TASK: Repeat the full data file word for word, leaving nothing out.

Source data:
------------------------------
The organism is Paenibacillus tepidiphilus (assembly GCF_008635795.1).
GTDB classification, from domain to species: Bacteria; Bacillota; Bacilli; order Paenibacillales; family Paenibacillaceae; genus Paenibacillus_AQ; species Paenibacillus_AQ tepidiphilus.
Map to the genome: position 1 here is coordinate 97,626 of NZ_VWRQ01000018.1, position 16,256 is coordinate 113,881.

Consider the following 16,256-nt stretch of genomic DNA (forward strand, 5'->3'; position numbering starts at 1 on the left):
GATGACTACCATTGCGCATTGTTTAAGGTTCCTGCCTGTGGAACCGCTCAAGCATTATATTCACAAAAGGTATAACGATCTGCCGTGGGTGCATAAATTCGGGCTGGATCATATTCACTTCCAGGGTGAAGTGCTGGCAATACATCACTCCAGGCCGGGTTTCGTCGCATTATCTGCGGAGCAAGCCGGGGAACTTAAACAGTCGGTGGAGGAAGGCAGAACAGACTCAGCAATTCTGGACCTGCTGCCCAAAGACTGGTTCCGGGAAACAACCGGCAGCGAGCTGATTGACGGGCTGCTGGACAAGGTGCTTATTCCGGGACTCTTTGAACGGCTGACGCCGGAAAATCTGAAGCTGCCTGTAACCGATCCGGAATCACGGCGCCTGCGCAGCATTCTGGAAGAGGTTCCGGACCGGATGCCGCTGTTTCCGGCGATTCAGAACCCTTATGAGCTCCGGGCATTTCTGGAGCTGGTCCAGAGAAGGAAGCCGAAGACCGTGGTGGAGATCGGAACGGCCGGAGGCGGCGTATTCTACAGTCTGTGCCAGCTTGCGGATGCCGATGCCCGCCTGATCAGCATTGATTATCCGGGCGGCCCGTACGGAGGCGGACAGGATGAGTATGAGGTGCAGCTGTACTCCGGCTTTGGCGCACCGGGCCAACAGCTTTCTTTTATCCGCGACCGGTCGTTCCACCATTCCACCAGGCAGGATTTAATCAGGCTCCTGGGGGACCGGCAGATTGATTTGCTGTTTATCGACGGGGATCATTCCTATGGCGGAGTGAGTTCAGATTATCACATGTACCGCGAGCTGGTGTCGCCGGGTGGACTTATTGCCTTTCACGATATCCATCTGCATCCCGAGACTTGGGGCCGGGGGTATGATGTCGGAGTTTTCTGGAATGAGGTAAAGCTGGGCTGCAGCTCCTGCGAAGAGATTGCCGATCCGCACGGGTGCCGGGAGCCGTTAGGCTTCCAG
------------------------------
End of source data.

The organism is Paenibacillus tepidiphilus (assembly GCF_008635795.1).
GTDB classification, from domain to species: Bacteria; Bacillota; Bacilli; order Paenibacillales; family Paenibacillaceae; genus Paenibacillus_AQ; species Paenibacillus_AQ tepidiphilus.
Map to the genome: position 1 here is coordinate 97,626 of NZ_VWRQ01000018.1, position 16,256 is coordinate 113,881.

Consider the following 16,256-nt stretch of genomic DNA (forward strand, 5'->3'; position numbering starts at 1 on the left):
GATGACTACCATTGCGCATTGTTTAAGGTTCCTGCCTGTGGAACCGCTCAAGCATTATATTCACAAAAGGTATAACGATCTGCCGTGGGTGCATAAATTCGGGCTGGATCATATTCACTTCCAGGGTGAAGTGCTGGCAATACATCACTCCAGGCCGGGTTTCGTCGCATTATCTGCGGAGCAAGCCGGGGAACTTAAACAGTCGGTGGAGGAAGGCAGAACAGACTCAGCAATTCTGGACCTGCTGCCCAAAGACTGGTTCCGGGAAACAACCGGCAGCGAGCTGATTGACGGGCTGCTGGACAAGGTGCTTATTCCGGGACTCTTTGAACGGCTGACGCCGGAAAATCTGAAGCTGCCTGTAACCGATCCGGAATCACGGCGCCTGCGCAGCATTCTGGAAGAGGTTCCGGACCGGATGCCGCTGTTTCCGGCGATTCAGAACCCTTATGAGCTCCGGGCATTTCTGGAGCTGGTCCAGAGAAGGAAGCCGAAGACCGTGGTGGAGATCGGAACGGCCGGAGGCGGCGTATTCTACAGTCTGTGCCAGCTTGCGGATGCCGATGCCCGCCTGATCAGCATTGATTATCCGGGCGGCCCGTACGGAGGCGGACAGGATGAGTATGAGGTGCAGCTGTACTCCGGCTTTGGCGCACCGGGCCAACAGCTTTCTTTTATCCGCGACCGGTCGTTCCACCATTCCACCAGGCAGGATTTAATCAGGCTCCTGGGGGACCGGCAGATTGATTTGCTGTTTATCGACGGGGATCATTCCTATGGCGGAGTGAGTTCAGATTATCACATGTACCGCGAGCTGGTGTCGCCGGGTGGACTTATTGCCTTTCACGATATCCATCTGCATCCCGAGACTTGGGGCCGGGGGTATGATGTCGGAGTTTTCTGGAATGAGGTAAAGCTGGGCTGCAGCTCCTGCGAAGAGATTGCCGATCCGCACGGGTGCCGGGAGCCGTTAGGCTTCCAG